ROME – Pope Francis told reporters on his return flight from a lengthy six-day trip to Canada that his ongoing health troubles, including osteoarthritis of the knee, could force him to slow down, at least in terms of international travel.

However, his busy fall schedule doesn’t appear to include much room for down time.

After his July 24-30 sojourn to Canada to further efforts toward healing and reconciliation with the country’s Indigenous communities, Francis told his media entourage on his return flight from Iqaluit to Rome, “I don’t think I can go with the same pace of the trips as before.”

According to a transcript posted by Vatican News, the Vatican’s state-sponsored news agency, the pope said, “At my age and with this limitation, I have to save [my energies up] a bit to be able to serve the church or, on the contrary, think about the possibility of stepping aside.”

Pope Francis said that for the moment, resignation is not something he is considering. “But that doesn’t mean the day after tomorrow I don’t start thinking, right?”

“You can change Pope, you can change, no problem! But I think I have to limit myself a bit with these efforts,” he said.

He indicated a willingness to continue international travel but said making intense trips, as was the case in Canada, is no longer possible in his condition. “You have to maybe change the style a little bit, decrease, pay off the debts of the trips you still have to make,” he said.

While this is not the first time Pope Francis has talked about resignation or indicated his willingness to step down from the papacy at some point in the future, it is the first time he’s admitted that his health is imposing limits on his office and the pace at which he does business.

Yet despite this acknowledgement, Francis has a packed itinerary this fall and some big decisions looming that are bound to keep him busy with travel and managing affairs at home.

Just this month, he is scheduled to preside over an Aug. 27 consistory for the creation of 21 new cardinals, which will precede an Aug. 29-30 meeting of the world’s cardinals to study and reflect on the new Apostolic Constitution on the Roman Curia, Praedicate Evangelium, which was promulgated on March 19 and went into force in June.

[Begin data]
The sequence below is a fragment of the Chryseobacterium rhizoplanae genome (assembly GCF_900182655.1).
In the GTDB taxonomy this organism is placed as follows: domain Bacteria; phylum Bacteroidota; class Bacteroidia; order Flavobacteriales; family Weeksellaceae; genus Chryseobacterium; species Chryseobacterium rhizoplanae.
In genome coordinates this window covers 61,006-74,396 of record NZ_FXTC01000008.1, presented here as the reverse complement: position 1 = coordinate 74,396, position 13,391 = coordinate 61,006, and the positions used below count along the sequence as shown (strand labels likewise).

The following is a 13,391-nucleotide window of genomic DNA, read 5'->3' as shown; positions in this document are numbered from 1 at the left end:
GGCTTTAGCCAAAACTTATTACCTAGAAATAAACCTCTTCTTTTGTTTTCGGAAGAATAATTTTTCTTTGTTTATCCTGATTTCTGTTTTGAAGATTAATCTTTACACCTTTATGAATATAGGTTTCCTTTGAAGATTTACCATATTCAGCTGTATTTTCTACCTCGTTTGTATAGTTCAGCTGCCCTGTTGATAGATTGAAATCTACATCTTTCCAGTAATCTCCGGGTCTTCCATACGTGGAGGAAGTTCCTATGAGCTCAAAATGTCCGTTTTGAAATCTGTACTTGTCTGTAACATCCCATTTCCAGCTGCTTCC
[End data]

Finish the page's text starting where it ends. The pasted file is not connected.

In between those two events, he will make a brief trip to the central Italian town of L’Aquila, where he will honor the 309 victims of a devastating earthquake in 2009.

While in L’Aquila, Francis will also visit the tomb of Pope Celestine V to observe the annual Perdonanza Celestiniana (Celestinian Pardon), a jubilee instituted by Celestine in 1294, and one of the pontiff’s only enduring legacies, beyond his resignation from the papacy.

Benedict XVI famously visited L’Aquila in 2007, where he also prayed in front of Celestine’s tomb, leaving behind his priestly stole just a few years before announcing his own resignation from the papacy in 2013.

In September, Pope Francis will beatify Albino Luciani, Pope John Paul I – colloquially known as “the Smiling Pope” – whose papacy lasted just 33 days.

He is also scheduled to attend an international interfaith summit in Kazakhstan later that month, where he could meet with Russian Orthodox Patriarch Kirill to discuss his concerns over the war in Ukraine, and at the end of September he will make back-to-back pastoral visits to the Italian cities of Assisi and Matera, on Sept. 24 and 25, respectively.

Francis has also indicated a desire to visit Ukraine in a show of his concern for the war, and he has pledged to reschedule his visit to South Sudan and the Democratic Republic of the Congo, which he was compelled to postpone earlier this summer due to his knee pains.

On his return flight from Canada, the pope said he intends to go to South Sudan, because that’s a trip with the Archbishop of Canterbury and the Bishop of the Church of Scotland,” and is therefore an important commitment.

However, he indicated that the visit to Congo could now be up in the air, saying that if it happens, “that will have to be next year, because of the rainy season,” but he offered no guarantee. “We will have to see,” he said. “I have all the good will in the world, but let’s see what my leg says.”

Pope Francis also faces tough decisions on the home front as he continues the implementation of his curial reform, and oversees the Vatican’s ongoing “Trial of the Century,” in which ten people have been indicted for various financial crimes related to a London real estate deal gone horribly wrong.

So far, the trial has dragged on for over a year, and over 200 witnesses have yet to take the stand, meaning the process could take years to conclude, which could prove inconvenient for a pope intent on showing the world that he is cleaning house on the financial front.

The question, then, is will he continue to let things take their course, or will he intervene in the process so that proceedings come to a more expedited end?

Time will tell, but decisions such as this and the pope’s heavy schedule going into the fall mean he might not be able to scale back as much as he would like, at least not initially.

While surgery to mend his knee is an option, Pope Francis has said that he will not undergo another surgery due to a bad reaction to anesthesia during his colon surgery last summer.

Going forward, then, he will likely have to be selective with his commitments, and careful about the intensity of the events he does commit to. It seems that over the next few months, the “Energizer Bunny” of popes will be shifting into a different gear.

Follow Elise Ann Allen on Twitter: @eliseannallen